TAMPA — Years from now, when Lightning wing J.T. Wyman describes his first NHL goal, he may use his imagination and recall it was a rocket off the post.
"Bar down," he said, smiling.
In reality, Wyman's second-period wrist shot from the right circle Thursday night barely crossed the goal line after trickling through Montreal goalie Carey Price. "It's still waiting to hit the back of the net," Wyman joked of the puck.
But it was arguably the biggest goal of the Lightning's 4-3 come-from-behind victory over the Canadiens. With Tampa Bay down 3-1, the Lightning's Steven Stamkos said it "swung the momentum" in erasing the deficit against Wyman's former team in front of 19,204 at the St. Pete Times Forum. "That completely changed the game," Price said.
Wyman, 25 and playing in his sixth NHL game, had to wait a few extra minutes to find out whether he had a goal. Officials reviewed whether the whistle was blown before the puck went in. "The wait maybe made it a little more thrilling," he said. "But it was worth it. It was worth the wait."
Coach Guy Boucher said Wyman's work in front of the net occupying some Canadiens near the crease in assisting on Vinny Lecavalier's winner midway through the third was just as important. The victory was key for Tampa Bay (16-17-3), which has won two straight and four of its past six.
"We're finding ways to win games now," Stamkos said. "Where before we were finding ways to lose games."
Stamkos started the scoring in the first with his league-leading 23rd goal. But the Canadiens racked up three consecutive goals to take the lead, and it could have been worse for the Lightning if not for another impressive game by goalie Mathieu Garon, who had 31 saves, including nine in a sloppy first.
"Garon made some terrific saves," Boucher said.
The Lightning wasn't at its best, with too many unforced turnovers, a struggling power play and an injury-depleted defense without Victor Hedman (upper-body injury). But Tampa Bay did what it has done best this season, battle back, with Wyman and Marc-Andre Bergeron scoring to tie the score at 3.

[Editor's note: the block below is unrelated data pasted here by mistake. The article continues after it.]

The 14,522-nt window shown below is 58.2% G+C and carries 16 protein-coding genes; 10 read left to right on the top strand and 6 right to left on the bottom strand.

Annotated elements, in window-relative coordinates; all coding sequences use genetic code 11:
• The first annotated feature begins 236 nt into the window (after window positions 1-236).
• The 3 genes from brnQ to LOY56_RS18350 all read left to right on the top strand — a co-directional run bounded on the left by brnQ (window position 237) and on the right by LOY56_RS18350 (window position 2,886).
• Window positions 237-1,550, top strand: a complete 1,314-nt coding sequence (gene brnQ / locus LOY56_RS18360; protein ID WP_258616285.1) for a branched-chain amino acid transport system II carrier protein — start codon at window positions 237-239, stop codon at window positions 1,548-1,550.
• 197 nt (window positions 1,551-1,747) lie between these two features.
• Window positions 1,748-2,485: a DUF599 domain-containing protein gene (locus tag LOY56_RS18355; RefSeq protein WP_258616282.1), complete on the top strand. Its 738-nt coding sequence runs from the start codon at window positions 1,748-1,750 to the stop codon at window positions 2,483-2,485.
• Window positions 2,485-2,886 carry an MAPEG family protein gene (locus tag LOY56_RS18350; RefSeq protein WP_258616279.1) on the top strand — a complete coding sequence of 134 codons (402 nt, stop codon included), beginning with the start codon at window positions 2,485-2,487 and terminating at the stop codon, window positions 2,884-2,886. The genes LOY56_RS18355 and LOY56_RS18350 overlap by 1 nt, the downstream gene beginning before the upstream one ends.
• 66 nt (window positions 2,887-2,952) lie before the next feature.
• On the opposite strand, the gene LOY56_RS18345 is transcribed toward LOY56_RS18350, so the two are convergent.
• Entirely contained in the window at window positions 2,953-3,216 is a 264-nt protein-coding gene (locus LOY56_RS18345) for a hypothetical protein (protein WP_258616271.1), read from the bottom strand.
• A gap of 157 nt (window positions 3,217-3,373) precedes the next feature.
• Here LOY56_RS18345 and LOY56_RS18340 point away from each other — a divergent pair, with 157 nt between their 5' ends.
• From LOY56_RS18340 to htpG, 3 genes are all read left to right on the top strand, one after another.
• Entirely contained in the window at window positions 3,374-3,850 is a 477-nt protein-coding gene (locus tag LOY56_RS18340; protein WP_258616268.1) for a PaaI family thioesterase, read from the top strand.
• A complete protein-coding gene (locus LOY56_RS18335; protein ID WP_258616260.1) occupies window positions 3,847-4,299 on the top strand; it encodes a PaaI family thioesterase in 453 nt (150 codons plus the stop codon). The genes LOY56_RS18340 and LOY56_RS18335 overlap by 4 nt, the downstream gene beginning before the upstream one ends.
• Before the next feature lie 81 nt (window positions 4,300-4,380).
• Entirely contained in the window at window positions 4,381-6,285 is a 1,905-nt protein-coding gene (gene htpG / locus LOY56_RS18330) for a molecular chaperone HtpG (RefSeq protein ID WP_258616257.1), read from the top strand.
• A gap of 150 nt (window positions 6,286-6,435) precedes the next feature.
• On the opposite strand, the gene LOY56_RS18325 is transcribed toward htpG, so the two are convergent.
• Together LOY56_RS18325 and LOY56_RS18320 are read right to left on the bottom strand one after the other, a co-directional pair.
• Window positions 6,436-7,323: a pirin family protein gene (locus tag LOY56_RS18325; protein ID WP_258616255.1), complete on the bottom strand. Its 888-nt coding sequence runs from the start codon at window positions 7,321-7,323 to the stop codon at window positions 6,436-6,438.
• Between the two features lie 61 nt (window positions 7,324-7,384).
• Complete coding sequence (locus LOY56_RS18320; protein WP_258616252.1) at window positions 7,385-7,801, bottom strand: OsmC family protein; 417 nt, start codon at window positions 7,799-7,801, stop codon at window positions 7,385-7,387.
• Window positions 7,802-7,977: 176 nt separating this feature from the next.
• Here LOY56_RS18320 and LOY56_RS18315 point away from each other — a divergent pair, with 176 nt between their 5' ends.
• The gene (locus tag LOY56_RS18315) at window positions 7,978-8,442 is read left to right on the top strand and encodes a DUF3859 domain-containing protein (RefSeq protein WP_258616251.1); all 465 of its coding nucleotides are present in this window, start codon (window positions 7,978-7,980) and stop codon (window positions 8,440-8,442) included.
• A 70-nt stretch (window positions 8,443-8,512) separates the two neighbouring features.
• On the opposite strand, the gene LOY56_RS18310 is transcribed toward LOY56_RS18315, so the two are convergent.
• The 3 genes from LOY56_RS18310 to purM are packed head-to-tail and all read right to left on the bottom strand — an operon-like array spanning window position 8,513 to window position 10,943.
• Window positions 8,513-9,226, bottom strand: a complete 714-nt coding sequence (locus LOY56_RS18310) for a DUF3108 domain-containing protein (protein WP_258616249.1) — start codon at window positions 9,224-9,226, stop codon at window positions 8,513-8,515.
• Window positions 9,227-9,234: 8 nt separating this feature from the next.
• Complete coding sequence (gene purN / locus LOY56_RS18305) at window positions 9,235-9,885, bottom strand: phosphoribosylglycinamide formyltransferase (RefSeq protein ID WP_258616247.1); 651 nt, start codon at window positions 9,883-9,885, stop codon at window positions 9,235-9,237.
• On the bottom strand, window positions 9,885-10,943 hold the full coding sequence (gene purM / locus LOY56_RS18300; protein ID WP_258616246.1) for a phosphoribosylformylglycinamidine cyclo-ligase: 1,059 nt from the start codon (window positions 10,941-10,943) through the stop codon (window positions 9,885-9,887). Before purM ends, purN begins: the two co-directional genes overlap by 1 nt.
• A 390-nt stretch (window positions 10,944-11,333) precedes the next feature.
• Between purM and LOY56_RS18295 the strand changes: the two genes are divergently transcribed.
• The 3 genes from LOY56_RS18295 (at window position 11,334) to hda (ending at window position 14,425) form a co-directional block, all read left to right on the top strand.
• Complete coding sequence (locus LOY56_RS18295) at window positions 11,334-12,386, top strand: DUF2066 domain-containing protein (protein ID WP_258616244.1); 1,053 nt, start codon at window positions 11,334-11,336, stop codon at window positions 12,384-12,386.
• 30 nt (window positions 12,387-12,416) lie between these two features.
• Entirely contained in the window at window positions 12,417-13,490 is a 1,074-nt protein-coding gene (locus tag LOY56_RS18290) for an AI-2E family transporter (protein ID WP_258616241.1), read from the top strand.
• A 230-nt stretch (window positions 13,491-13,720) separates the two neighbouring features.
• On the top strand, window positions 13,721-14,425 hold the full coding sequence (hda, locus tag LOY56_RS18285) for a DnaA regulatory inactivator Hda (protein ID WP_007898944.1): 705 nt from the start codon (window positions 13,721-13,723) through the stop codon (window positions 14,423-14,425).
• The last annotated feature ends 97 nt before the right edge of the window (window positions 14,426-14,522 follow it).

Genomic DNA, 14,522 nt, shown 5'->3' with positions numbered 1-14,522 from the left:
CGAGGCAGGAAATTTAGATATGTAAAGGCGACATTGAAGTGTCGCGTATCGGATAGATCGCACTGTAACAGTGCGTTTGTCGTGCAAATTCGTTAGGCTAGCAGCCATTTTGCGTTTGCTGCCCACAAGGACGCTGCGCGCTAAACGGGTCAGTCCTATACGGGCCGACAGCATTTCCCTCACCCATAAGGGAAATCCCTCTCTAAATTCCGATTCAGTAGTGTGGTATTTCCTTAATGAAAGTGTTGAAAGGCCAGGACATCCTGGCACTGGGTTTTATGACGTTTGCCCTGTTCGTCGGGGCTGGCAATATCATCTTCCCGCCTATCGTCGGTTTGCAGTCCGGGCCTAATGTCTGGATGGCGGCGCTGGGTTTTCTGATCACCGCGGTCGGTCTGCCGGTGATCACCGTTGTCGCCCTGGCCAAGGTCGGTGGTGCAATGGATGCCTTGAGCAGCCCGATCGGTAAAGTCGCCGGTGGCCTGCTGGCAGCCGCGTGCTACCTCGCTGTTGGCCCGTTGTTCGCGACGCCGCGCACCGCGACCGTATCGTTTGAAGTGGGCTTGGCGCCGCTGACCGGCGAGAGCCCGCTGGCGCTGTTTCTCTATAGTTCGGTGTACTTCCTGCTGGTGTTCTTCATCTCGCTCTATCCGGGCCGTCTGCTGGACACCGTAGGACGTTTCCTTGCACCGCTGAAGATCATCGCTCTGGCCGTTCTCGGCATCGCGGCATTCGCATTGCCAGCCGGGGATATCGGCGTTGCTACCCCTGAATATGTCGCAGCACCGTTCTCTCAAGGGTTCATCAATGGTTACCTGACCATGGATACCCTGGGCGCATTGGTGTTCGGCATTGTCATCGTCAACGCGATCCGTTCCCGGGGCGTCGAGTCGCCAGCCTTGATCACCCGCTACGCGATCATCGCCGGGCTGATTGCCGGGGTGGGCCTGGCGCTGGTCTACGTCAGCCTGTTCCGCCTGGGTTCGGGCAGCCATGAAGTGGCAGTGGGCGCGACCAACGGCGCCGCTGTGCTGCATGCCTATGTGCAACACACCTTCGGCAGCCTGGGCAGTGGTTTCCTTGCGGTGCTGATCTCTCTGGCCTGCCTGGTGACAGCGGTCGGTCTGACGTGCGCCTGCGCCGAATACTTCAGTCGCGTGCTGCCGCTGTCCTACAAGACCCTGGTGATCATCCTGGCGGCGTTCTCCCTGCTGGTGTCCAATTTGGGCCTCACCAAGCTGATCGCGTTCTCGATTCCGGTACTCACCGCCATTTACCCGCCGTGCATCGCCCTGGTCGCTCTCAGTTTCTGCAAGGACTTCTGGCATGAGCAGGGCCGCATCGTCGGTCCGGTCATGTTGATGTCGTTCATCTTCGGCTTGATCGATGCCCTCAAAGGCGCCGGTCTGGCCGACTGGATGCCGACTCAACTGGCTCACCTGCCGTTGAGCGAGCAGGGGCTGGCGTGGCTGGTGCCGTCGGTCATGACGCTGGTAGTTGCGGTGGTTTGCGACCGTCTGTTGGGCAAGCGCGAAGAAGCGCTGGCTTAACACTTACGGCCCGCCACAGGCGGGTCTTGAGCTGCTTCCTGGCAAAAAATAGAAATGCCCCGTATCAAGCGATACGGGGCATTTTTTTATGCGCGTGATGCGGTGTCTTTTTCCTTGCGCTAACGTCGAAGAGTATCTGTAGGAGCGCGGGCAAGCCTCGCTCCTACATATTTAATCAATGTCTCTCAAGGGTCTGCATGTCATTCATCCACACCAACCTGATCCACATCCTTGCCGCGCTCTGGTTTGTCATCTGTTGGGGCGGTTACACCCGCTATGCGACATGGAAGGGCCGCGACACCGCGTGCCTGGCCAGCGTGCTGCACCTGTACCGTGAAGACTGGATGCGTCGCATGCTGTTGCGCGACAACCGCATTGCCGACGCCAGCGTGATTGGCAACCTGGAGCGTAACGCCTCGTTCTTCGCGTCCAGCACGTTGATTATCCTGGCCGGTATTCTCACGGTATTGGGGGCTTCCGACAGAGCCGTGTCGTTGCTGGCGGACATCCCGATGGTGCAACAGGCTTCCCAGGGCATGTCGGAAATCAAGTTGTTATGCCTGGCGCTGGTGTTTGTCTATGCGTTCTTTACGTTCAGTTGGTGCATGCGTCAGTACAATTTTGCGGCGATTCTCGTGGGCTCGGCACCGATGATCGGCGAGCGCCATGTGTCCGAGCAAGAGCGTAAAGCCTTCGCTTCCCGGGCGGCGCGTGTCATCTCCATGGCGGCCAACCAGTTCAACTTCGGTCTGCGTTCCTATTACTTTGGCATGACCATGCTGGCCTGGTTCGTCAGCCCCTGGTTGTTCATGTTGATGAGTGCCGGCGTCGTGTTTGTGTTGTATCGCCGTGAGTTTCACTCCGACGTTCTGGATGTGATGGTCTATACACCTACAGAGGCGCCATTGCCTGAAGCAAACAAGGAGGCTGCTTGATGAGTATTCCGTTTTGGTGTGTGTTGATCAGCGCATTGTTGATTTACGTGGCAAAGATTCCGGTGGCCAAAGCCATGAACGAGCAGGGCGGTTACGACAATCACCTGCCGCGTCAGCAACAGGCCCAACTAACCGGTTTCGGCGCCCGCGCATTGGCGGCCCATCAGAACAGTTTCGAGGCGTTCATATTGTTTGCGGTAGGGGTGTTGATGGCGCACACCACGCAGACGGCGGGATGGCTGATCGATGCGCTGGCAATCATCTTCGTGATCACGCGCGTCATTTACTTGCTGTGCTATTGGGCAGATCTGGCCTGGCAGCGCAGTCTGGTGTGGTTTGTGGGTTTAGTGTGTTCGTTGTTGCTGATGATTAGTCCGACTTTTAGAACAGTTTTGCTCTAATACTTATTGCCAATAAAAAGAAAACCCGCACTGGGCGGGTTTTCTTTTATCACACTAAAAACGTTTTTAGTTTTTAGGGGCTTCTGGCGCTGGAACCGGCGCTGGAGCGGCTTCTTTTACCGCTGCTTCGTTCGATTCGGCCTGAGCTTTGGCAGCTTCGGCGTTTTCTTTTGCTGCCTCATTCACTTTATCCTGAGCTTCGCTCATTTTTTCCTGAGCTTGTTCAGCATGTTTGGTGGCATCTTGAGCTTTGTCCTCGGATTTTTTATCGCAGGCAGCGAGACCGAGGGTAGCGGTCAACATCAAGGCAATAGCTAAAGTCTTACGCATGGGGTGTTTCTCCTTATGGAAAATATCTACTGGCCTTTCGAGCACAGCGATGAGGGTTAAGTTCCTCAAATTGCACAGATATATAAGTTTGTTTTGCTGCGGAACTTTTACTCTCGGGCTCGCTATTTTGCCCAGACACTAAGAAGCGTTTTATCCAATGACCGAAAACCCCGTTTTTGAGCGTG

Lecavalier's go-ahead goal came on a play drawn up by Boucher during a TV timeout. Lecavalier won the faceoff, and Dominic Moore threw a shot toward the net. Wyman, a physical 6-foot-2, 205-pound forward, did what he was told: crash the crease and get his stick on the puck as it slid to a streaking Lecavalier, who slammed it in at 8:37.
In the final two minutes, Lightning defenseman Bruno Gervais committed a delay of game penalty. With the Canadiens pulling Price for a six-on-four advantage and defenseman Eric Brewer losing his stick in a final-seconds scramble, defenseman Pavel Kubina dove on the ice to block a shot before a Garon save at the buzzer.
"It was a one-shot difference tonight," Kubina said.
No matter how Wyman's went in.
First Period—1, Tampa Bay, Stamkos 23 (Kubina, Downie), 3:43. 2, Montreal, Cammalleri 8 (Desharnais, Diaz), 8:42 (pp). Penalties—Eller, Mon (high-sticking), 3:55; Clark, TB (tripping), 7:11; Subban, Mon (slashing), 18:28.
Second Period—3, Montreal, Desharnais 6 (Kostitsyn, Diaz), 5:01. 4, Montreal, Cole 15 (Pacioretty, Kaberle), 12:46. 5, Tampa Bay, Wyman 1 (Purcell, Gilroy), 17:38. Penalties—Moen, Mon (roughing), :29; Downie, TB (slashing), 7:10.
Third Period—6, Tampa Bay, Bergeron 4 (Downie, St. Louis), 2:32. 7, Tampa Bay, Lecavalier 13 (Wyman, Moore), 8:37. Penalties—Gervais, TB (delay of game), 18:28. Shots on Goal—Montreal 10-11-13—34. Tampa Bay 8-8-6—22. Power-play opportunities—Montreal 1 of 3; Tampa Bay 0 of 3. Goalies—Montreal, Price 13-13-7 (22 shots-18 saves). Tampa Bay, Garon 10-9-2 (34-31).